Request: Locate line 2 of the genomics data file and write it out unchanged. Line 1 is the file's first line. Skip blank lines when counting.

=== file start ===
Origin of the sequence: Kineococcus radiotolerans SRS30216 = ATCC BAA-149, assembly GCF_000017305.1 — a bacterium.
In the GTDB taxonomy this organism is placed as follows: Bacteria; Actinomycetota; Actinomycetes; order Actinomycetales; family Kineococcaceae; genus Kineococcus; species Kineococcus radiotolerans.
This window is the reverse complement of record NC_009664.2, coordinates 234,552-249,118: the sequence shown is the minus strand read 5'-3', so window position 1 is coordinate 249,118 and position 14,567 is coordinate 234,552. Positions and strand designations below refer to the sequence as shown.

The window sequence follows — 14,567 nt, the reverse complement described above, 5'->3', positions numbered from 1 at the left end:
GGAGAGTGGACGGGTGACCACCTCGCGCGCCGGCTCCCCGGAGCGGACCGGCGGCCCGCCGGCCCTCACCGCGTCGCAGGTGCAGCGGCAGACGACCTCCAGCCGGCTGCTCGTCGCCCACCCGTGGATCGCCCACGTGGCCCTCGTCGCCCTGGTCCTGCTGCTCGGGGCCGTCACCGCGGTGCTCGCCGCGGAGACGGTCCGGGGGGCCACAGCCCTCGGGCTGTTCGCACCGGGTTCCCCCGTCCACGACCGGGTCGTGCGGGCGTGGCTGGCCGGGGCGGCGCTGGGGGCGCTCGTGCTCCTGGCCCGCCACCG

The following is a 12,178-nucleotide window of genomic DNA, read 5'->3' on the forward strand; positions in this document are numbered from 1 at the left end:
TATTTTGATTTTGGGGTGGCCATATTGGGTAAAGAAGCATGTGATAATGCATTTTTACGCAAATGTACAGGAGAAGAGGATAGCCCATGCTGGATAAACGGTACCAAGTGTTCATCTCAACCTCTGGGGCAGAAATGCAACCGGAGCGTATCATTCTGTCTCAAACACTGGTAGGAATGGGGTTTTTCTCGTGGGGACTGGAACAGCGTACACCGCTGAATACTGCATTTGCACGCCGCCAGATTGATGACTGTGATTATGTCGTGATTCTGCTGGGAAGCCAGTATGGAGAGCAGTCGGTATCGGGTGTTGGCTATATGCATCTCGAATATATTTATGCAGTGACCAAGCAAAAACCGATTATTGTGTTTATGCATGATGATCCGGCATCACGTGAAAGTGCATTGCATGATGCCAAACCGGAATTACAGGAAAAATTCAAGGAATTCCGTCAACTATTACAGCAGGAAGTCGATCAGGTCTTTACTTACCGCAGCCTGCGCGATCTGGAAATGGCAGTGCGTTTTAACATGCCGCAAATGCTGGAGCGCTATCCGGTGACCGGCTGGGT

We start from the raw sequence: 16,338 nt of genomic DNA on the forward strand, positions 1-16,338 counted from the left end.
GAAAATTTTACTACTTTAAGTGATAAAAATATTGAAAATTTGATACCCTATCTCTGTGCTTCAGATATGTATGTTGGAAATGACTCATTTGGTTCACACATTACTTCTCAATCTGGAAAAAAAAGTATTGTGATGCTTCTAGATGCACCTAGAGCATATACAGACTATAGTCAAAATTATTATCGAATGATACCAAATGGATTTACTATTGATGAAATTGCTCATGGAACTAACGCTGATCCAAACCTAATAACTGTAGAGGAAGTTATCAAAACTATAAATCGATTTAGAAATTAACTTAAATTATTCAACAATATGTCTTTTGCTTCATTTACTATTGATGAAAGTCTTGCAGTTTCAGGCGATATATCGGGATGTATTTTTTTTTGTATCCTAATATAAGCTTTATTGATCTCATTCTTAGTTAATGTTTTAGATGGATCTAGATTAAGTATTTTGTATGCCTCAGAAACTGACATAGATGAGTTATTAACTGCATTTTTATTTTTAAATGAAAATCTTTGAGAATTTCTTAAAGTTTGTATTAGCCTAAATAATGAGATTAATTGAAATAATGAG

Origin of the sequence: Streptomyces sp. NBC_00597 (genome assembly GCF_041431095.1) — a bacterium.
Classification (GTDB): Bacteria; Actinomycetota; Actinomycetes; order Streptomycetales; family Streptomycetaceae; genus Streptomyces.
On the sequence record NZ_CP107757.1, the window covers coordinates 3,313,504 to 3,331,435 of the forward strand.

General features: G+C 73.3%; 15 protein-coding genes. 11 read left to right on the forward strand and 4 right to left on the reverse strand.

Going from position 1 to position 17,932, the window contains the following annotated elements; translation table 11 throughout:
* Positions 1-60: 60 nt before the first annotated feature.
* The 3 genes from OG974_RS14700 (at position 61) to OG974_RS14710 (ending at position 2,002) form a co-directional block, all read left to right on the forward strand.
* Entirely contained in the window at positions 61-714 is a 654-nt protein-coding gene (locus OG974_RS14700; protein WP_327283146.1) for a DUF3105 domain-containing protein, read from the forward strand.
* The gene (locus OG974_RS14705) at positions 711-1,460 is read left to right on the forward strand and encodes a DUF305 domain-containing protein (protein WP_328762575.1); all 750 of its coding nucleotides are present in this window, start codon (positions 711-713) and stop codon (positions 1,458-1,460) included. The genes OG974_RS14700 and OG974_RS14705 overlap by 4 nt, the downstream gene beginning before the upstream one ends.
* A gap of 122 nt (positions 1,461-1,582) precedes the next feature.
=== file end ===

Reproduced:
In the GTDB taxonomy this organism is placed as follows: Bacteria; Actinomycetota; Actinomycetes; order Actinomycetales; family Kineococcaceae; genus Kineococcus; species Kineococcus radiotolerans.